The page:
29 September 2006

The maddening number of passwords

This week was the close of a required action for everyone in my organization to log onto system X and input some information. System X pointed to the same username and password file as system Y, a system that we know all these folks are using every two weeks. So you'd think it would be easy for people to log into system X. Not so much. Turns out that many of the 3000 people here are letting their browsers automatically fill in their password on system Y. So many folks had no idea what their password was anymore or only thought they did.

I raise this because we are living in an impossible era. I, personally, have over 50 user IDs and password combinations. And I'm just talking computer systems/websites. Where I try to limit the variability to make it easy on myself, different systems have different criteria. Some allow no more than 8 characters. Some allow no less than 8 characters. Some require special symbols. Some don't accept special symbols. Some you can keep forever, others require updates every 60 days. And the beat goes on...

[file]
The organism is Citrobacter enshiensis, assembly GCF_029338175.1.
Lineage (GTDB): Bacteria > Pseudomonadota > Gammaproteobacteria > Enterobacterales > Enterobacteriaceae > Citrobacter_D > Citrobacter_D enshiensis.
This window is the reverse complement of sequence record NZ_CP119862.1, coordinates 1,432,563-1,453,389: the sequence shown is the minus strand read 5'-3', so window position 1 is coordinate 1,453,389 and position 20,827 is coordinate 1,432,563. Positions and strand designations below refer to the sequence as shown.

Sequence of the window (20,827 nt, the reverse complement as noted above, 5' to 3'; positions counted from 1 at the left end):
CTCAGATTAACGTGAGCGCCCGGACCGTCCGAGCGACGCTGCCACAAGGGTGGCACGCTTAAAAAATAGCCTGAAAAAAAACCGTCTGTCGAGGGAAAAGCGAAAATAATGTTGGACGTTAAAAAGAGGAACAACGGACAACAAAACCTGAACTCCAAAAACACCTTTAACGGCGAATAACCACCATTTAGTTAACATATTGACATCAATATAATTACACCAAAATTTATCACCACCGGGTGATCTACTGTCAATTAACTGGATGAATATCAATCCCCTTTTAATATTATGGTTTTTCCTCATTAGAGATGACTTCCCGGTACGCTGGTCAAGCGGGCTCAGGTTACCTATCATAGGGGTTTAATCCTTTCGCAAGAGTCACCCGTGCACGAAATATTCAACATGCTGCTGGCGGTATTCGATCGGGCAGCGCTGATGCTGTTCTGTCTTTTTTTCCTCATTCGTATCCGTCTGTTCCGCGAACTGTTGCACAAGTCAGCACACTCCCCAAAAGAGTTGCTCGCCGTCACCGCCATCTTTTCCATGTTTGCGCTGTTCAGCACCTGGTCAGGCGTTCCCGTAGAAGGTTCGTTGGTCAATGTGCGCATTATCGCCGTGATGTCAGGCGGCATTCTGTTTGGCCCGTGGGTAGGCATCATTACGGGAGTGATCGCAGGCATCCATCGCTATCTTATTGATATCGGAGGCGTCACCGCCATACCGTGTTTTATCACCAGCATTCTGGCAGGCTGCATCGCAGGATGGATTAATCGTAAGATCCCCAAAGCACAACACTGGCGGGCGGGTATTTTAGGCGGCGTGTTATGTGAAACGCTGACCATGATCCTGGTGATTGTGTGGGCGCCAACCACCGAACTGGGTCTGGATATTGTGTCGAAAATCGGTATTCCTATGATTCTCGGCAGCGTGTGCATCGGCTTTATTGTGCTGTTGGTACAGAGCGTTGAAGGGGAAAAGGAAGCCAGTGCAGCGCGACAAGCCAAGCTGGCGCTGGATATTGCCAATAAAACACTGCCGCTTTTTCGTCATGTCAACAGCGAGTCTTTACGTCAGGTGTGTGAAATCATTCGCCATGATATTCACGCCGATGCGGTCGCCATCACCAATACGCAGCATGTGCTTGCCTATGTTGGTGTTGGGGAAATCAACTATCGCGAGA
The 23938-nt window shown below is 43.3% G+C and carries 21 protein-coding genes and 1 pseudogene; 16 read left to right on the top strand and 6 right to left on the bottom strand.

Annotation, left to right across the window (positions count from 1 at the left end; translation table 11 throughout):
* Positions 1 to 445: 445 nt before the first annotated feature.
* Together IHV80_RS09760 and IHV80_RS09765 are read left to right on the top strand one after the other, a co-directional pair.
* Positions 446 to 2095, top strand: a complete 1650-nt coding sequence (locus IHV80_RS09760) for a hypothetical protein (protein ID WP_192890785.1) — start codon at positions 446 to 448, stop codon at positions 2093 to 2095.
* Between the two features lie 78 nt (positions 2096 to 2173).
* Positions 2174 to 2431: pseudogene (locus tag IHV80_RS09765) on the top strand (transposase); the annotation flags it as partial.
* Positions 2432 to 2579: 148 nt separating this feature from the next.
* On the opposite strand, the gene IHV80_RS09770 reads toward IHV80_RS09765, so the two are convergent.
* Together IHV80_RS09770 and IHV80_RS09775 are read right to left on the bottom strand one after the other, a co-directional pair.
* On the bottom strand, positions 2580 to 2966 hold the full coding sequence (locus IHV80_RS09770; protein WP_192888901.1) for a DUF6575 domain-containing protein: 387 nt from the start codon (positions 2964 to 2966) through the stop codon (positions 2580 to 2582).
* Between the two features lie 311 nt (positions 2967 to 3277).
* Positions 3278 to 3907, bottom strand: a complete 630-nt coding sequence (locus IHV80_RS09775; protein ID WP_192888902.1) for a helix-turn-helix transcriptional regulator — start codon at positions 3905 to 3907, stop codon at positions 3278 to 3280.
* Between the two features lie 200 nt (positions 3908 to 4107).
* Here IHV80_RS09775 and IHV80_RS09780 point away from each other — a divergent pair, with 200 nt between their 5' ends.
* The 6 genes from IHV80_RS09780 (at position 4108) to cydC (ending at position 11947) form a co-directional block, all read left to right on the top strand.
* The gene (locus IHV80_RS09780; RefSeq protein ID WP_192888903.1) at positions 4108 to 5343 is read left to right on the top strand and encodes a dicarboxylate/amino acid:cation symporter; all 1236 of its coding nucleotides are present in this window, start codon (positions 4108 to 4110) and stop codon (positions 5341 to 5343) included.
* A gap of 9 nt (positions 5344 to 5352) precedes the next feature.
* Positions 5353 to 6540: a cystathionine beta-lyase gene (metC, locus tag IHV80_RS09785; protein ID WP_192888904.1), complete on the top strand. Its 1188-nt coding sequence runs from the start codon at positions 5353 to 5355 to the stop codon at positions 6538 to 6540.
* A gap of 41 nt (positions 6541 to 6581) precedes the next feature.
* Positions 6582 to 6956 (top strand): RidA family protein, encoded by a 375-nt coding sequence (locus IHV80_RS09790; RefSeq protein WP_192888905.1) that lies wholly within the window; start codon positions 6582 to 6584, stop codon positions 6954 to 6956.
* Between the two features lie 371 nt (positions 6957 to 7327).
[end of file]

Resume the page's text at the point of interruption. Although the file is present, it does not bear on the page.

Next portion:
The human brain is not meant to be able to store all these permutations. I'm amazed that I can remember my ATM pin number, my credit union's phone access code, my stock broker account access code, my work and home phone passwords, and so on. Plus, all the phone numbers I call on a regular basis. Heck, some days I'm glad I can remember where I live.

I think I'm doing pretty good. But still, there's all those system passwords. The problem with not remembering passwords is that you have to record them somewhere which defeats the whole purpose of having a secure password. I have a method of encoding for a little extra protection but most people don't. It's not surprising that identity theft is so rampant. Sigh. We're doing this to ourselves!

Time to get away from all this technology and go for a walk in the woods.

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